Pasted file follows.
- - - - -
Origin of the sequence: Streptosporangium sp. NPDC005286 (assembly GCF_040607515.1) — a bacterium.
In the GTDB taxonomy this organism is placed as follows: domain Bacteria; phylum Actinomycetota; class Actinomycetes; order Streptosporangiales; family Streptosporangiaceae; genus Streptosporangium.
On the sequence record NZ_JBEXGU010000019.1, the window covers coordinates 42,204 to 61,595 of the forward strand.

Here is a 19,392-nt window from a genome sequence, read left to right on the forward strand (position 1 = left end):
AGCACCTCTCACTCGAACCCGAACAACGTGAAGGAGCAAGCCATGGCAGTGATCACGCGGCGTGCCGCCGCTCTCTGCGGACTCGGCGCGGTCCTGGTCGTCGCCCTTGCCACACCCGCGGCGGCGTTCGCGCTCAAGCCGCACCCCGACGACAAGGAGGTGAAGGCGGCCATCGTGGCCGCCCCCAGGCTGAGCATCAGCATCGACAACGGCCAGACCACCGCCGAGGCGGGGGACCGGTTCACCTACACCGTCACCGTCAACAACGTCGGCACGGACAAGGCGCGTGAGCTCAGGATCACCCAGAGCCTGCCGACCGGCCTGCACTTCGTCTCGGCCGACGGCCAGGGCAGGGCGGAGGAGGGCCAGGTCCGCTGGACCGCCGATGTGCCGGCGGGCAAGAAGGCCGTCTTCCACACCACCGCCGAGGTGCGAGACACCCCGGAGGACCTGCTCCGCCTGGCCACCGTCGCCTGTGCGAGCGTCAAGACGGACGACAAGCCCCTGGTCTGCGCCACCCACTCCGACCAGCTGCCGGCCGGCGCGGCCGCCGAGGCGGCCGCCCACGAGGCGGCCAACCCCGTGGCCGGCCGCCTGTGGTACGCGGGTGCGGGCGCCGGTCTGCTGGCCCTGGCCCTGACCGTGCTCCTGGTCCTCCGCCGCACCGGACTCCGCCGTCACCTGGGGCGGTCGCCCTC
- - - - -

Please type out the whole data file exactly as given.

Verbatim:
Origin of the sequence: Streptosporangium sp. NPDC005286 (assembly GCF_040607515.1) — a bacterium.
In the GTDB taxonomy this organism is placed as follows: domain Bacteria; phylum Actinomycetota; class Actinomycetes; order Streptosporangiales; family Streptosporangiaceae; genus Streptosporangium.
On the sequence record NZ_JBEXGU010000019.1, the window covers coordinates 42,204 to 61,595 of the forward strand.

Here is a 19,392-nt window from a genome sequence, read left to right on the forward strand (position 1 = left end):
AGCACCTCTCACTCGAACCCGAACAACGTGAAGGAGCAAGCCATGGCAGTGATCACGCGGCGTGCCGCCGCTCTCTGCGGACTCGGCGCGGTCCTGGTCGTCGCCCTTGCCACACCCGCGGCGGCGTTCGCGCTCAAGCCGCACCCCGACGACAAGGAGGTGAAGGCGGCCATCGTGGCCGCCCCCAGGCTGAGCATCAGCATCGACAACGGCCAGACCACCGCCGAGGCGGGGGACCGGTTCACCTACACCGTCACCGTCAACAACGTCGGCACGGACAAGGCGCGTGAGCTCAGGATCACCCAGAGCCTGCCGACCGGCCTGCACTTCGTCTCGGCCGACGGCCAGGGCAGGGCGGAGGAGGGCCAGGTCCGCTGGACCGCCGATGTGCCGGCGGGCAAGAAGGCCGTCTTCCACACCACCGCCGAGGTGCGAGACACCCCGGAGGACCTGCTCCGCCTGGCCACCGTCGCCTGTGCGAGCGTCAAGACGGACGACAAGCCCCTGGTCTGCGCCACCCACTCCGACCAGCTGCCGGCCGGCGCGGCCGCCGAGGCGGCCGCCCACGAGGCGGCCAACCCCGTGGCCGGCCGCCTGTGGTACGCGGGTGCGGGCGCCGGTCTGCTGGCCCTGGCCCTGACCGTGCTCCTGGTCCTCCGCCGCACCGGACTCCGCCGTCACCTGGGGCGGTCGCCCTC